Dahl: After the Revolution

I’ve been re-reading Robert Dahl’s 1990 book and a section struck me as particularly relevant to some of the debate on this forum:

Perhaps the greatest error in thinking about democratic authority is to believe that ideas about democracy and authority are simple and must lead to simple prescriptions. . . . if you think there are simple prescriptions, then we cannot hope to understand one another. (p.73)

Dahl’s approach, as always, offers a rich combination of historically-informed theoretical analysis, comparative political science and pragmatic policy proposals. From the political theory perspective, he argues that democracy involves a trade-off between personal choice, competence, economy, and the principle of affected interests. Although ‘primary’ (assembly) democracy is generally viewed as the gold standard, considerations of scale mean that other ostensibly non-democratic mechanisms will often lead to a form of democracy that better manages the trade-off than an attempt to approximate the ideal. Polyarchy may well be a poor approximation of ideal democracy but it’s descriptively accurate and a lot better than actual historical alternatives (various forms of oligarchy and dictatorship).

The error of thinking about democracy as a a single form has led to catastrophe in the past; I fear it will lead to disaster in the future.

Dahl’s historical examples include the excesses of the Athenian demokratia, Jacobinism and the attempts to introduce ‘real’ democracy in the former Soviet Union — where the supposed rule of the people’s soviets in effect meant the dictatorship of the leaders of the vanguard party. From the perspective of the future, Dahl spends longer considering sortition (pp. 122-5) than the mere half page in Democracy and Its Critics, but his treatment is cautious — participation by lot should be restricted to selecting advisory councils for elected officials. This is because sovereignty by sortition would contravene principles of personal choice, competence and economy. In coming to this conclusion he ignores the Greek distinction between magistrates and juries and also fails to capitalise on the dual role of polyarchic officials (policy advocacy and judgment), thereby ignoring the potential of sortition in the latter function without undermining his three principles.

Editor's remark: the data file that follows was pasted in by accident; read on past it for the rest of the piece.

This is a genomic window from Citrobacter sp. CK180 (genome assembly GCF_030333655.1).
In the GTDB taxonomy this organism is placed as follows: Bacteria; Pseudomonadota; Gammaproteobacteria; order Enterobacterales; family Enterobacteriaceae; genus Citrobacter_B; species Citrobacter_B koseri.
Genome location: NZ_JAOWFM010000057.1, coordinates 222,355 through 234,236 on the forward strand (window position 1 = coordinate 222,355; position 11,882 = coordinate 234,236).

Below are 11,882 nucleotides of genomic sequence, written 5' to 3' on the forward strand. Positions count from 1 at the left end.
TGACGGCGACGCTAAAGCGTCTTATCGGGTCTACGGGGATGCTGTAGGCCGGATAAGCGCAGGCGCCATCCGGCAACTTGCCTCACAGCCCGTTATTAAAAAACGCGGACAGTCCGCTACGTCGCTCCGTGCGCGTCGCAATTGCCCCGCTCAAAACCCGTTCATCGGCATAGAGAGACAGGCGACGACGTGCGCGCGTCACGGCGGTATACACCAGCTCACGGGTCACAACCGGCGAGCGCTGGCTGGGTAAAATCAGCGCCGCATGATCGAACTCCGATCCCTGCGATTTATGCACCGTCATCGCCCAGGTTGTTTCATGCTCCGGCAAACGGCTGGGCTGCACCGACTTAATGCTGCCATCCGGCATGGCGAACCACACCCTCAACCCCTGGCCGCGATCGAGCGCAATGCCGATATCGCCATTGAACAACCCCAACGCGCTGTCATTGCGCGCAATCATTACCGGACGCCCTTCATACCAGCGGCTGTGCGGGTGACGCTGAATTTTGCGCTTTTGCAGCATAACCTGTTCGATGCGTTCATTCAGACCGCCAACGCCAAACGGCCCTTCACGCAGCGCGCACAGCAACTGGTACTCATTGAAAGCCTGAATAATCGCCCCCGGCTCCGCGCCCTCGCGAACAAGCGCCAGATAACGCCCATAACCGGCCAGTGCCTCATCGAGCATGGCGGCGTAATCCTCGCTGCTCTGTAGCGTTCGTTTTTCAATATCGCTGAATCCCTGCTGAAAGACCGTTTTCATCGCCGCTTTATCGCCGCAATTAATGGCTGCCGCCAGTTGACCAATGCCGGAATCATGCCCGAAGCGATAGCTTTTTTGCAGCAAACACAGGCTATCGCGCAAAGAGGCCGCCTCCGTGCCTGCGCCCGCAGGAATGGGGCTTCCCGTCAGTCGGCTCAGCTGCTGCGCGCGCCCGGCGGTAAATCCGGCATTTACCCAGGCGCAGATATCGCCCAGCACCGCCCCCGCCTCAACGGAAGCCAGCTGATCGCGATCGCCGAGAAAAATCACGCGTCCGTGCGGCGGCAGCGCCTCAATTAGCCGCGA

P.S. Andre [or any other Rousseau scholar]: Dahl claims (p.139, footnote 10) that Rousseau ‘strongly objects to the selection of representatives by lot’. Is this true? One might well deduce that this was the case, in that he insisted that all citizens should participate in the sovereign assembly, but did he anywhere actually consider sortition for the legislature? Dahl argues that Rousseau’s throwaway suggestion for spatial rotation in Social Contract Ch.XIII (moving the capital alternately from one village to another) was incompatible with his hostility to sortition in the legislative assembly, but to my mind the possibility of spatial rotation would mean that a statistically-representative assembly would not be ruled out as a matter of principle. After all the Greeks did not see any incompatibility between law-making by assembly vote (5th century) and law-making by the vote of an allotted subset (4th century) — the latter was no less democratic than the former.

Robert A. Dahl, After the Revolution? Authority In a Good Society. Revised edition (1990), Yale University Press.